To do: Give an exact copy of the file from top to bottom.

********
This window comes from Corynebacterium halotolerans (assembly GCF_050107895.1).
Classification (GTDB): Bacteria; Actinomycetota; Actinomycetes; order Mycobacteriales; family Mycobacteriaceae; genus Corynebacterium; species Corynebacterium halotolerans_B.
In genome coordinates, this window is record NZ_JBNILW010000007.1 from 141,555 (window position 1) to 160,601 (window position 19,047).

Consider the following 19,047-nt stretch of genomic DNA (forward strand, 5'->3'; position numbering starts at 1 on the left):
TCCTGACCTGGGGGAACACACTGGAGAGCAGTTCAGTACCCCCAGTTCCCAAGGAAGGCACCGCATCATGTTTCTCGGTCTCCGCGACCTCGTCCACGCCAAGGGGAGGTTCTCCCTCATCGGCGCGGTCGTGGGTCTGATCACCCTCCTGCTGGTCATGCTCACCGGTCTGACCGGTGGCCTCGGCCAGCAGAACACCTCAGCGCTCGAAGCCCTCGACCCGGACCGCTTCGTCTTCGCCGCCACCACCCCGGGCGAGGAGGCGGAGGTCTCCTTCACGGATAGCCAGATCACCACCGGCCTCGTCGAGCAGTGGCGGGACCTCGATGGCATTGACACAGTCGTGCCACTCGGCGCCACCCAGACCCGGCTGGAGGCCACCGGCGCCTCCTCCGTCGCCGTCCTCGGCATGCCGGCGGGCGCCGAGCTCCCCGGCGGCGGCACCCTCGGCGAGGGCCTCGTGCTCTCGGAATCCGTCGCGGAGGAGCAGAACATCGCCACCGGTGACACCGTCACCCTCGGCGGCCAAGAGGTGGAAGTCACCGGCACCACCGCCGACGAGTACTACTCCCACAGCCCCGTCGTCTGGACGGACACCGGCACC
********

This window comes from Corynebacterium halotolerans (assembly GCF_050107895.1).
Classification (GTDB): Bacteria; Actinomycetota; Actinomycetes; order Mycobacteriales; family Mycobacteriaceae; genus Corynebacterium; species Corynebacterium halotolerans_B.
In genome coordinates, this window is record NZ_JBNILW010000007.1 from 141,555 (window position 1) to 160,601 (window position 19,047).

Consider the following 19,047-nt stretch of genomic DNA (forward strand, 5'->3'; position numbering starts at 1 on the left):
TCCTGACCTGGGGGAACACACTGGAGAGCAGTTCAGTACCCCCAGTTCCCAAGGAAGGCACCGCATCATGTTTCTCGGTCTCCGCGACCTCGTCCACGCCAAGGGGAGGTTCTCCCTCATCGGCGCGGTCGTGGGTCTGATCACCCTCCTGCTGGTCATGCTCACCGGTCTGACCGGTGGCCTCGGCCAGCAGAACACCTCAGCGCTCGAAGCCCTCGACCCGGACCGCTTCGTCTTCGCCGCCACCACCCCGGGCGAGGAGGCGGAGGTCTCCTTCACGGATAGCCAGATCACCACCGGCCTCGTCGAGCAGTGGCGGGACCTCGATGGCATTGACACAGTCGTGCCACTCGGCGCCACCCAGACCCGGCTGGAGGCCACCGGCGCCTCCTCCGTCGCCGTCCTCGGCATGCCGGCGGGCGCCGAGCTCCCCGGCGGCGGCACCCTCGGCGAGGGCCTCGTGCTCTCGGAATCCGTCGCGGAGGAGCAGAACATCGCCACCGGTGACACCGTCACCCTCGGCGGCCAAGAGGTGGAAGTCACCGGCACCACCGCCGACGAGTACTACTCCCACAGCCCCGTCGTCTGGACGGACACCGGCACC